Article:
on belonging

Posted: August 19, 2013 in Uncategorized

I’m not a fan of receiving lines at weddings.  I’ve waited in long lines a lot of times to shake hands with members of the wedding party that I’ve never met.  It feels awkward to me, trying to think of something to say to the groomsman who doesn’t know me from Adam.  And I feel so RUDE if I try to just gloss on by the people I don’t know, to get to the ones that I do.

We skipped all that pain by dismissing our wedding guests differently.  We had them remain in their seats after the wedding (treated to beautiful live music) and we dismissed them pew by pew, which meant we were able to see and speak with every single guest.  That meant a lot of hugs and a lot of opportunities to extend heartfelt thanks.  We heard over and over as we shook hands and hugged and smiled that it was the greatest/neatest/most unusual/most fun wedding people had been to.  That made me grin every time, because all we did while planning this wedding was:  exactly what we wanted.  We didn’t try to do things to be *like other weddings* or to *display our good taste* or to *stick with traditions* or to impress people at all.  We just focused on things like:  let’s really focus on God.  Let’s say the things WE want to say, not the usual given lines.  Let’s have fun.  Let’s surprise those in the pews…and let’s surprise each other.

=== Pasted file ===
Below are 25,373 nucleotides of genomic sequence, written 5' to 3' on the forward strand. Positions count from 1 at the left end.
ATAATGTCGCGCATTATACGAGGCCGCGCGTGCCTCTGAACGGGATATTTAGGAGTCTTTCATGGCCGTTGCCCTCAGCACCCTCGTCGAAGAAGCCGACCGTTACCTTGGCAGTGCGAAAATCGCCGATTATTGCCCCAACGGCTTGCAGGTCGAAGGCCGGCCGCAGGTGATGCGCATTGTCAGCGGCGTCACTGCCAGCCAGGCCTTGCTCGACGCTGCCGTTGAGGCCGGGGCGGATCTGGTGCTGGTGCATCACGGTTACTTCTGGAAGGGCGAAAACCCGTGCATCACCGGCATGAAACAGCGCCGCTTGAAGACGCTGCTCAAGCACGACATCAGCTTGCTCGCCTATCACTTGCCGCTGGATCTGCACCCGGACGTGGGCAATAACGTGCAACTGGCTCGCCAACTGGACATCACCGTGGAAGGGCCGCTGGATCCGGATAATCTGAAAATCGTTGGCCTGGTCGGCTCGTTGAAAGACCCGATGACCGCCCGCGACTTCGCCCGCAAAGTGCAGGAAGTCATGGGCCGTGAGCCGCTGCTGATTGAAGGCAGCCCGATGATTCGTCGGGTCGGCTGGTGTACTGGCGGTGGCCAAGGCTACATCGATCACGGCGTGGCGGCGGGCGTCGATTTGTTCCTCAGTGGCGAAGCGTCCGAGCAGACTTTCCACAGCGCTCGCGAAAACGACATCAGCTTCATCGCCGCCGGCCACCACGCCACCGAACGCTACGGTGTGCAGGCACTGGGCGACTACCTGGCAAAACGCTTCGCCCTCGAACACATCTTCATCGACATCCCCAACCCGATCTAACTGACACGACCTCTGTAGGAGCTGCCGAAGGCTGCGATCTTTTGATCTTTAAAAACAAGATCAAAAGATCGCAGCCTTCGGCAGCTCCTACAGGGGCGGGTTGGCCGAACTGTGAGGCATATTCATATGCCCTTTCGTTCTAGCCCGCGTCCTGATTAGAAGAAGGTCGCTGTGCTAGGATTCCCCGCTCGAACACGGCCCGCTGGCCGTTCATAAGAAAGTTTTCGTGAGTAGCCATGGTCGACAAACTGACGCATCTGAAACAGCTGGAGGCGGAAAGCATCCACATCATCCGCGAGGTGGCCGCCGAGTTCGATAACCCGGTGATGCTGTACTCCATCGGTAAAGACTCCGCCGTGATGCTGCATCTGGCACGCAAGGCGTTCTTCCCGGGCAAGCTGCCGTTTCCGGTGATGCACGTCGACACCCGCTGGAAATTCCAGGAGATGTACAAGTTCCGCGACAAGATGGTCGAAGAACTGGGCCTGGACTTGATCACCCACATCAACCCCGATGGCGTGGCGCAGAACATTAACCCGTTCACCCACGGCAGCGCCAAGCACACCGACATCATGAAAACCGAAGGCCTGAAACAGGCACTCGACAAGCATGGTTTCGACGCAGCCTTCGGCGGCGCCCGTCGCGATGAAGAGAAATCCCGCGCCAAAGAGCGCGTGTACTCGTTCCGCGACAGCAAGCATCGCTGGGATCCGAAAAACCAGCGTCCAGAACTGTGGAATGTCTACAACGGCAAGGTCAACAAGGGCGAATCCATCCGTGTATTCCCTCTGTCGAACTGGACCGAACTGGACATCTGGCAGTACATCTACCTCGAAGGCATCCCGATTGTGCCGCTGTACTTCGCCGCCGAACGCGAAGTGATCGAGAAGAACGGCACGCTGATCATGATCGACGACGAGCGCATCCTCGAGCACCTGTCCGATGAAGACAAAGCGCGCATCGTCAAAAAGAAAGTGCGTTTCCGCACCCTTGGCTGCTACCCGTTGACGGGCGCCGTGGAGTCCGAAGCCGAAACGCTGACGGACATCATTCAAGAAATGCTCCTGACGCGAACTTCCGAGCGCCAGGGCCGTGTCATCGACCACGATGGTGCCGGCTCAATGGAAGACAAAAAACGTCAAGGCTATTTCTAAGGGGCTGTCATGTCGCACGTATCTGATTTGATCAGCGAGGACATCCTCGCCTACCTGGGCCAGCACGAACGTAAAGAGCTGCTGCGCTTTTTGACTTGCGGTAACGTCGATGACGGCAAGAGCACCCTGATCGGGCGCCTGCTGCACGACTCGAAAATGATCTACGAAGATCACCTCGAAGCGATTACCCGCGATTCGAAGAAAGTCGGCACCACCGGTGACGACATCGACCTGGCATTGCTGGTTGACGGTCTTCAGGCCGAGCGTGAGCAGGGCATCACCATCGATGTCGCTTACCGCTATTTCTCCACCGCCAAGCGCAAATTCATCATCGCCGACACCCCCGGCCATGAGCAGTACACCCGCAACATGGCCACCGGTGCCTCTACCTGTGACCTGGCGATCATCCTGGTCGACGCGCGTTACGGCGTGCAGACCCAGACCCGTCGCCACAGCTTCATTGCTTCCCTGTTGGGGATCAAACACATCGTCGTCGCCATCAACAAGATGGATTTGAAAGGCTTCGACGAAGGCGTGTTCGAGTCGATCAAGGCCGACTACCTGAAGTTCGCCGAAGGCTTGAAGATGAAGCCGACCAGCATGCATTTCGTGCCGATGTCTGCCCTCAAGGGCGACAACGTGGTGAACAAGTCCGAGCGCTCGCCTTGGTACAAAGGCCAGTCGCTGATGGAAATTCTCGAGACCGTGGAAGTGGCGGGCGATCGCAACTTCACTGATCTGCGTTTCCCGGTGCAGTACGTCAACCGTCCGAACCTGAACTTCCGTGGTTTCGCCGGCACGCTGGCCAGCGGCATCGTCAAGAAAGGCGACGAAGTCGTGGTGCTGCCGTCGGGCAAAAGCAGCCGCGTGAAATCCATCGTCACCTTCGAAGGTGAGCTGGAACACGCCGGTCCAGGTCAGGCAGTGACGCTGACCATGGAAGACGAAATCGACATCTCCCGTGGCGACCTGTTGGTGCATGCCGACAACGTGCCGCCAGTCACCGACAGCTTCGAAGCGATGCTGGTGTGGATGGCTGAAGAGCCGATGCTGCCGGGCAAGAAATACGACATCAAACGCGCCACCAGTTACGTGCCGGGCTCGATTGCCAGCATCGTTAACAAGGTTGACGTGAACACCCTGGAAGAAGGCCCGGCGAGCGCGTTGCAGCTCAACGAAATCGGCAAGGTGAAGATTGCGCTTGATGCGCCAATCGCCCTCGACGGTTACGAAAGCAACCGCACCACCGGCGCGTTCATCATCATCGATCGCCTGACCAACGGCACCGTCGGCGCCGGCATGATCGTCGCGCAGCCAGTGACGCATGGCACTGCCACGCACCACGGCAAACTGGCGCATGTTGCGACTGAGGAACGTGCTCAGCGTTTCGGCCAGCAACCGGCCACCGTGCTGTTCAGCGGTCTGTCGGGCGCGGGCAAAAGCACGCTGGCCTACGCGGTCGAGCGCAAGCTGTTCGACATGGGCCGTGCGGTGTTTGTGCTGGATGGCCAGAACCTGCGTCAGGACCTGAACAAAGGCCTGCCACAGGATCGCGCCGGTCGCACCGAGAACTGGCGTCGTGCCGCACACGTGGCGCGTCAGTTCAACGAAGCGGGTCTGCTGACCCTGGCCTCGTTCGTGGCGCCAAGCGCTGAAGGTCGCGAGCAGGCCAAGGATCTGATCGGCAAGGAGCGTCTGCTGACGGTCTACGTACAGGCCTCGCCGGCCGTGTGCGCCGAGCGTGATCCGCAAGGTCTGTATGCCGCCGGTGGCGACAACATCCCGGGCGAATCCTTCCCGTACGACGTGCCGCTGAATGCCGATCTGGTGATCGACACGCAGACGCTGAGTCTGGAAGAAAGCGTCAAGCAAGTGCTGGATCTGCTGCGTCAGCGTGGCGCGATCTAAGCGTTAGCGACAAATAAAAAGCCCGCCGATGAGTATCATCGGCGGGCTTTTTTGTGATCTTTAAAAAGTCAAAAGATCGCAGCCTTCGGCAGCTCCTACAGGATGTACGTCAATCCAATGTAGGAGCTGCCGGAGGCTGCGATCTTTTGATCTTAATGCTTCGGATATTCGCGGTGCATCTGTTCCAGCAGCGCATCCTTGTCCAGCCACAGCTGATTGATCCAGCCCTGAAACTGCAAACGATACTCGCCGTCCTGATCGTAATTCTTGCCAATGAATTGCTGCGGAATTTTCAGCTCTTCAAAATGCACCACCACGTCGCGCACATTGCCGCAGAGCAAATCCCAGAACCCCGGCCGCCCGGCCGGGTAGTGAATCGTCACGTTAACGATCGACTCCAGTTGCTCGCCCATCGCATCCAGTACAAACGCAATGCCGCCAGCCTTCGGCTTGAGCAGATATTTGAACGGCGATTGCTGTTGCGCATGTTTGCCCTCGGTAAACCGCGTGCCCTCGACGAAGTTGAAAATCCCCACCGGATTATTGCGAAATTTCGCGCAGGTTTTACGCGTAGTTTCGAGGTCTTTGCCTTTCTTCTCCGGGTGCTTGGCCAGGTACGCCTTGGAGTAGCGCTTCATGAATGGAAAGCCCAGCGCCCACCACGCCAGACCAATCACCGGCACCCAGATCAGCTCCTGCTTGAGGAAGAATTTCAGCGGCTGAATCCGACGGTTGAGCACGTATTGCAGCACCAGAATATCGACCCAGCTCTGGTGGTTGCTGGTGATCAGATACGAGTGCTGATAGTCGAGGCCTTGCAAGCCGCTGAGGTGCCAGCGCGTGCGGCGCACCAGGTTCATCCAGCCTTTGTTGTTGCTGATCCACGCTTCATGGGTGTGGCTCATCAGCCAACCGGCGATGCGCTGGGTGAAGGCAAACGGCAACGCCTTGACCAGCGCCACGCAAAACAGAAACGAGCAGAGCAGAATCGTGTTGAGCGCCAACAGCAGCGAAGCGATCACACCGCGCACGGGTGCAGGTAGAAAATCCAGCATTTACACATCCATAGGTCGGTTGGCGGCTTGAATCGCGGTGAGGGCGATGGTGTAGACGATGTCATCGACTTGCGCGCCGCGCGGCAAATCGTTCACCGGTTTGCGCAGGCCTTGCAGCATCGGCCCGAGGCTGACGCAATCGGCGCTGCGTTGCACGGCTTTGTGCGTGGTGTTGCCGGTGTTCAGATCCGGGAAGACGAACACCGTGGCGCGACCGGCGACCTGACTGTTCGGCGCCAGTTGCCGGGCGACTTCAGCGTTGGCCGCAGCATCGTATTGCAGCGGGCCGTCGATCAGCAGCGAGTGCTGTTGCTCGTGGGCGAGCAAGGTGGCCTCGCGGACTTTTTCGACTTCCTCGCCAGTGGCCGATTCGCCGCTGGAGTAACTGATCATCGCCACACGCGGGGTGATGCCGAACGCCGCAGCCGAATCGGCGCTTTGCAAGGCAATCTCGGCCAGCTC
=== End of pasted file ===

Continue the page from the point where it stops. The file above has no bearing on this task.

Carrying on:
All of that could only happen in the context of belonging.  Brene Brown shared in her talk at the Global Leadership Summit a lot about belonging.  She pointed out that the number one barrier is “fitting in.”  As long as we are striving to fit in, and others are working to insist that we MUST fit in to be accepted, we will not experience actual belonging.  Belonging happens when we can show up and be seen,  not for who we COULD be or who we SHOULD be, but for who we really are. 

One of my favorites among the many likenesses that Gary and I share is that we’ve pretty much given up on trying to fit in.  We pretty much live who we are, and live it loud.  We choose to show up and be seen, and lo and behold, unlike all those years when I was studying the “popular kids” and trying and failing, failing, failing to find a way to fit in…we belong.  People accept us and embrace us and welcome us, and people came and gladly celebrated with us. 

Sweet stuff, belonging.  What freedom, understanding that it has nothing to do with fitting a mold. 


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